Fundraising strategies and exist options for aviation startups
When investing is considered “evil” in Japan

Links from the Founder

Everything you ever wanted to know about Tetra Aviation
Friend Tasuku on Facebook
Connect with him on LinkedIn
Follow Tetra on Twitter @Tetra_Aviation
Check out a video of their prototype VTOL aircraft

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Welcome to Disrupting Japan, straight talk from Japan’s most successful entrepreneurs. I’m Tim Romero and thanks for joining me.
Today, we’re going to talk about flying cars. That’s right, flying cars.
We sit down with Tasuku Nakai, co-founder of Tetra Aviation and we talk about what it takes to bring a new aircraft, especially a new personal aircraft to market, and it’s not easy. The Tetra Aircraft is an electric vertical take-off and landing, or VTOL aircraft, which they believe will form the backbone of a new aerial intercity transport system.
You know, I have a real soft spot for these kinds of startups. I have a private pilot’s license and I love the idea that the age of affordable personal aircraft might almost be here.
But as I mentioned, it’s hard, and as Tasuku explains, these kinds of companies don’t fit the traditional VC model for a number of reasons. We also talk about the possible business models open to aircraft startups, the release of Tetra’s new prototype, and the crazy world of experimental aircraft pilots who fly newly designed aircraft as a hobby.
But you know, Tasuku tells that story much better than I can, so let’s get right to the interview.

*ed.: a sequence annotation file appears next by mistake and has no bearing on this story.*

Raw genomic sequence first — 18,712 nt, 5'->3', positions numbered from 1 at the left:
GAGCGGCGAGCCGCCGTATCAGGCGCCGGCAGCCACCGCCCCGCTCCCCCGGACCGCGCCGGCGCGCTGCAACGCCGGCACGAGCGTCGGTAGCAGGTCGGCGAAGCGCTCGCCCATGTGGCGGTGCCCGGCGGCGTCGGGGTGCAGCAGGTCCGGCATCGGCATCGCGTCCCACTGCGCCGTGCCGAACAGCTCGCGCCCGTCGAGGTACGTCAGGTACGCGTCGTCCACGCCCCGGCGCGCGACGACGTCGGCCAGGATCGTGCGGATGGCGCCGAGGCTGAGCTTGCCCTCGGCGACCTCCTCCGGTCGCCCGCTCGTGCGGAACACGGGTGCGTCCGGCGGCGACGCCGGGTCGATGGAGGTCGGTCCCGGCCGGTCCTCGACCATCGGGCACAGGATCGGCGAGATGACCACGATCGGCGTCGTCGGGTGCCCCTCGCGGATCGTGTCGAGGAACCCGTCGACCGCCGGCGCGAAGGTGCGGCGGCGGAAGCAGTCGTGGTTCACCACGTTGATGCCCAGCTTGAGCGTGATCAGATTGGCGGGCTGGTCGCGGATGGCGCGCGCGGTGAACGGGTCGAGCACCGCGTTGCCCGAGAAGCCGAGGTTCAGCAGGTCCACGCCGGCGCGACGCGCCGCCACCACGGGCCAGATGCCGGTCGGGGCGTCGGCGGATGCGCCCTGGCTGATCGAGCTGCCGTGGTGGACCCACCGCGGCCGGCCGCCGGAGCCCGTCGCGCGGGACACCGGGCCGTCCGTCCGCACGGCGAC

Tim: So, I’m sitting here with Tasuku Nakai of Tetra Aviation who makes personal electric aircraft, so thanks for sitting down with me.
Tasuku: Thanks for inviting me, Tim, and this is a really great moment to introduce myself and introduce my business.
Tim: No, the pleasure’s all mine. I think what you guys are doing is really interesting and I’ve had a passion for, like, aerospace startups for a long time, so actually, I mean, you can probably explain what Tetra Aviation is and what the product is better than I can. So basically, what are you building?
Tasuku: We are building personal electrical VTOL aircraft, so vertical take-off and landing, so wherever you want to come, just simply ride on it and fly to the air and arrive on your destination exactly.
Tim: And we’ll talk about the history later. This is kind of like the flying cars that startups have been teasing us about since the 1950s, but what you’ve built, is it considered an airplane or a helicopter, or a drone, or how is it classified?